Dave Reder found out the hard way that moving your business to a new location is never easy, but it was worth the effort. When Reder recently moved his company, OKI Systems Inc., into a larger facility, it created a hectic environment in the short-term, but he says the investment will pay off in the long-term. In addition to the company’s physical location, he also invests in his workers the 400-employee company has 173 service technicians, all of whom are coached by an organizational development director. The materials handling company had 2005 revenue of $80 million and is poised for further growth at its new facility. Smart Business spoke with Reder, president and CEO of OKI Systems, about how he helps his employees improve themselves and gets them more involved in the business.
Hire leaders and delegate to them. I have a hands-off style; I’m definitely not a micro-manager. What I try to do is hire good people, train them and get out of their way.
You get a lot more done that way, and people develop a lot quicker because they are making decisions and learning from their mistakes. Plus, you attract good people because good people don’t want to be micromanaged. They want to have the freedom to be creative and try different things.
CEOs have to be aware of what’s going on and have a pulse on what’s going on, but I don’t think they need to be involved in day-to-day happenings. We look at trends, and if we start seeing any trends going the wrong way, we may have to get involved more than we were. But if things are going as they should, a leader doesn’t need to be involved on a day-to-day basis in-depth.
Delegation is something anybody can use. Business is business; it doesn’t matter what business you’re in.
Look for employees with a strong work ethic.
The two things I look at most, one is attitude and the other is work ethic. If you have a good attitude and a strong work ethic, you can be successful at anything you do.
We can teach you the business, but if you don’t have a work ethic, or you don’t want to work toward it, or you don’t have a good attitude toward it, you don’t have a chance.
Focus on training. Training is critical. You have a lot of people who want to grow in an organization, but they’re not sure how to do it or what they lack. What our organizational development director does is say, ‘Here’s where you are, here’s where you want to go, here’s the things we need to do.’
Some of the things they help them with, you need to do on your own. But you find out quick who really wants to grow and who just talks about it, because there is some effort involved on the individual’s part as well as the company if they want to grow.
Training and development can’t just be something you do when you have time. It has to be a constant focus for somebody. That’s why the organizational development director has been phenomenal for us. People are excited that they have an opportunity to grow.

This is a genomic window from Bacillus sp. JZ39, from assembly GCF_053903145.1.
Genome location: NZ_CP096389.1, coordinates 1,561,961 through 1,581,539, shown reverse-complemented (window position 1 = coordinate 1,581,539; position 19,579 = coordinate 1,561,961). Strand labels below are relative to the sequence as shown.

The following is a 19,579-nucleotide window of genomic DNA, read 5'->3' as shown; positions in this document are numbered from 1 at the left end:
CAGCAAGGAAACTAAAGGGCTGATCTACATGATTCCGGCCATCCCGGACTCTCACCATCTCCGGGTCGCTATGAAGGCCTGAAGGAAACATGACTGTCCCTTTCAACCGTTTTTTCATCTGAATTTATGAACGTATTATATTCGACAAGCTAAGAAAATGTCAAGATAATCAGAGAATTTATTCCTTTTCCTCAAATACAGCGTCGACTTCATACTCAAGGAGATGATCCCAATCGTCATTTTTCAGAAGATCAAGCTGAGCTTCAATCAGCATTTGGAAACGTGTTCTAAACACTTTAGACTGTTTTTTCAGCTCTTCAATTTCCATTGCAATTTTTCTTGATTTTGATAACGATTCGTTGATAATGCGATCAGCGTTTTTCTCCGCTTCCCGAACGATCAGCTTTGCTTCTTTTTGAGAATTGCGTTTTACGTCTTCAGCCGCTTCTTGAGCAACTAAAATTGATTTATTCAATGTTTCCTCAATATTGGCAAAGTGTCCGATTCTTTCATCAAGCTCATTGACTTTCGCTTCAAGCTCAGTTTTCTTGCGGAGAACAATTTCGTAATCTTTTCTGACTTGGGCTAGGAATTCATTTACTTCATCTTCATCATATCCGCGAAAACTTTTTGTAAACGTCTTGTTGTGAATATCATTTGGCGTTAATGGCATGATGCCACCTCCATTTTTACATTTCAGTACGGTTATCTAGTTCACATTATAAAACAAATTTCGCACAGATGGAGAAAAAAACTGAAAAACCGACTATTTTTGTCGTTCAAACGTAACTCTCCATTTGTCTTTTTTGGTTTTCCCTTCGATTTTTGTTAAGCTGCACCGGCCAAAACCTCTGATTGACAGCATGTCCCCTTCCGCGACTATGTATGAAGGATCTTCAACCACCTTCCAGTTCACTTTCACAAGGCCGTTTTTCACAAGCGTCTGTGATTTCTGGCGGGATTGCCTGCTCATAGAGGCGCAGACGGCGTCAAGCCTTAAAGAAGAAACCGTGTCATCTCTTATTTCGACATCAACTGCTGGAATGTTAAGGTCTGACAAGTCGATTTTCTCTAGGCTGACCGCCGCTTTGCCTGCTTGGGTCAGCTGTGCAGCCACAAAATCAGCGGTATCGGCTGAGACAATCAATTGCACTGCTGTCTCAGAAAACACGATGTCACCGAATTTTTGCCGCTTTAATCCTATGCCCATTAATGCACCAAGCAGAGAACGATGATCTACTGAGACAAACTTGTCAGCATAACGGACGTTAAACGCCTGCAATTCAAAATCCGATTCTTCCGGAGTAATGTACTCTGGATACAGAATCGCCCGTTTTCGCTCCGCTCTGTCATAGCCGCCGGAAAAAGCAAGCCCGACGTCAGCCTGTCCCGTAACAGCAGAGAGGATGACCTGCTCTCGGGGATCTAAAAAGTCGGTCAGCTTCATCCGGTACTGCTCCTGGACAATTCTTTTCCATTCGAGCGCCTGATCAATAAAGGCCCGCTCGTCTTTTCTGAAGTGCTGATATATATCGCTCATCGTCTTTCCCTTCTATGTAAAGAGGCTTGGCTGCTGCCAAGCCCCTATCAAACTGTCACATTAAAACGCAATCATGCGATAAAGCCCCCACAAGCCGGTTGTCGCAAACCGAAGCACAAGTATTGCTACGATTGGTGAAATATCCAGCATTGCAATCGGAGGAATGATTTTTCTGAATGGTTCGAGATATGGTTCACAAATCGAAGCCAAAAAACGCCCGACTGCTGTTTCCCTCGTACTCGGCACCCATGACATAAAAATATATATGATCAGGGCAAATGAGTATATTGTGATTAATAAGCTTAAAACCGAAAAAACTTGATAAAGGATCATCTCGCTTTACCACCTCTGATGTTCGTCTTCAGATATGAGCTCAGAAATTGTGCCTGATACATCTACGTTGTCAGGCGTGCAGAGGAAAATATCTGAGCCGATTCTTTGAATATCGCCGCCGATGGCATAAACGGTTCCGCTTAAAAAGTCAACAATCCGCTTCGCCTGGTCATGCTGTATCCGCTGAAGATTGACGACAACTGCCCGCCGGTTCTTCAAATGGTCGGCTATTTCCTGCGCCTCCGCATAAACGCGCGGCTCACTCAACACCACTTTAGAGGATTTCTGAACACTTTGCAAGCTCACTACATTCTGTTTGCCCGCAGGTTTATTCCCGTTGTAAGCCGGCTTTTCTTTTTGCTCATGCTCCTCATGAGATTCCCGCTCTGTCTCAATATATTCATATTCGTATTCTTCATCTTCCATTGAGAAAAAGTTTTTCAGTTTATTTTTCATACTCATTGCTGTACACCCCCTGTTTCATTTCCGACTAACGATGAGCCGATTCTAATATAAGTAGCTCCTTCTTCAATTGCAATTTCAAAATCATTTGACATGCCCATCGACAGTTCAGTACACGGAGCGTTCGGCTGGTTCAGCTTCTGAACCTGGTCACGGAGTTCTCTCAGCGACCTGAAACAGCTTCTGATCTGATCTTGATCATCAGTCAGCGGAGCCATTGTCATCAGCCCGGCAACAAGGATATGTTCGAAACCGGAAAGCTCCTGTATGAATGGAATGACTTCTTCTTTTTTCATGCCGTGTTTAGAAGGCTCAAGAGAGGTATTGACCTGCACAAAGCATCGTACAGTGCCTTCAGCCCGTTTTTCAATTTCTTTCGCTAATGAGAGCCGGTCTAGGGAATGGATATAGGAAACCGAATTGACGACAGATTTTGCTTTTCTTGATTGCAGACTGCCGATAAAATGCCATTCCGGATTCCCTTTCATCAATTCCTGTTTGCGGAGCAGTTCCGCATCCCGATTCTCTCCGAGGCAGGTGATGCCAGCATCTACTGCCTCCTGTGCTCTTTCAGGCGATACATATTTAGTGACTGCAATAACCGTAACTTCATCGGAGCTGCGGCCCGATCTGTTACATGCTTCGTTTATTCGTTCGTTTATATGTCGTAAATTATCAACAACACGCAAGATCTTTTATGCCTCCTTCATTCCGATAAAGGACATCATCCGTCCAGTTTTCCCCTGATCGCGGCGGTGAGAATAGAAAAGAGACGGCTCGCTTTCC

They sit down with him and say, ‘Here’s where I am, and that’s what I want to be. Help me get the things I need to get there.’
Lead with integrity. Don’t be afraid to make the tough decisions. I think a CEO can learn how to do that. You don’t want to take too long to learn it, but it is learnable.
Integrity is the most important thing you can have. If you don’t have integrity, you will never be successful as a CEO or in many other places, especially with what’s going on today. If your employees don’t have confidence in you and the way you’re leading the company, you’re not going to be able to get the good people we’re talking about. And without the good people, you’re not going to be able to grow or sustain the business.
People do not want to work for someone who doesn’t have high integrity.
Show employees they’re important. We’ve implemented a gain-sharing program, so if the company does well, the employees share in the successes. It keeps everybody involved and a part of the business, and shows what they can do to have an impact on the business.
It’s about trying to show them how they’re important to the company. I meet with employees in open forum, no agendas. We talk about what’s on their mind and what concerns they have. People really feel good about the fact that I sit down with them hear what they have to say.
Then we’ll do what we can to address their concerns, so they feel like they have a voice on what goes on at the company.
Look within your existing customer base for growth. Try to look at areas where you can grow business without a lot of additional overhead or resources. We’ve tried to figure out how you can cross-sell or leverage a relationship in one area to gain business in another area.
We’re trying to cross-sell where we already have a relationship. We try to go in and sell everything we can do for them, because it’s a lot easier to sell to an existing customer than develop a brand-new customer. We try to do a lot of cross-selling in accounts where we may be doing business with them in one area and try to round out that account to do business with them in all the areas we can.
For CEOs in other industries, it would depend a bit on product mix. One of the things you do when talking about growth is look what areas they could grow into, and it might be areas that they can cross-pollinate if that opportunity doesn’t already exist in their company.
They can find things to do that are in their customers’ plans that could tag along with what they are already doing and leverage those relationships.
HOW TO REACH: OKI Systems Inc., (513) 874-2600 or www.okisys.com